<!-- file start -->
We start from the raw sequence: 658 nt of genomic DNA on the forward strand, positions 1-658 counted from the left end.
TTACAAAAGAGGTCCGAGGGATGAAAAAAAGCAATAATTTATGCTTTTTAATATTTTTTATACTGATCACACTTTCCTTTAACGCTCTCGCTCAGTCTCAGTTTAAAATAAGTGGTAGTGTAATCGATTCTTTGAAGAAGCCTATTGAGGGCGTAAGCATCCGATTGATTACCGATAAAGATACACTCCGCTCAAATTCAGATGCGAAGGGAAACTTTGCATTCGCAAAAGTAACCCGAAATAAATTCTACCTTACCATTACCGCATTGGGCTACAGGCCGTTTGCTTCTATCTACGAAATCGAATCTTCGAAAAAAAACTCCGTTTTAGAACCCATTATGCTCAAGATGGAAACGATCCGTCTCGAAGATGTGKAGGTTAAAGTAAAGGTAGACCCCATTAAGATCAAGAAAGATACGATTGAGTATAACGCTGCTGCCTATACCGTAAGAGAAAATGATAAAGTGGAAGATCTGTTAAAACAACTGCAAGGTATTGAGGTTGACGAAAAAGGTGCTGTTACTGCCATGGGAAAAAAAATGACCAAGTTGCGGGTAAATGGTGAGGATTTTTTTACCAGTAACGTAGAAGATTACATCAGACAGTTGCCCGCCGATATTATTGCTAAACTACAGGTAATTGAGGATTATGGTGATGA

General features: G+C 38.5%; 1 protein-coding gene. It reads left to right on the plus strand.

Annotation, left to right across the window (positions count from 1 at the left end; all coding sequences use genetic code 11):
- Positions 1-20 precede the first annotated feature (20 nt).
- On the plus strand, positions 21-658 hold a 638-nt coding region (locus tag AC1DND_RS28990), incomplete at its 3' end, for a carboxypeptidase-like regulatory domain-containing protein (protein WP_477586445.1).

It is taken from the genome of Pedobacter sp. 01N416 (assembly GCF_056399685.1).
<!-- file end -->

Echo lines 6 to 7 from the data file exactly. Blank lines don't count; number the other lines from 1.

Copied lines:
- On the plus strand, positions 21-658 hold a 638-nt coding region (locus tag AC1DND_RS28990), incomplete at its 3' end, for a carboxypeptidase-like regulatory domain-containing protein (protein WP_477586445.1).

It is taken from the genome of Pedobacter sp. 01N416 (assembly GCF_056399685.1).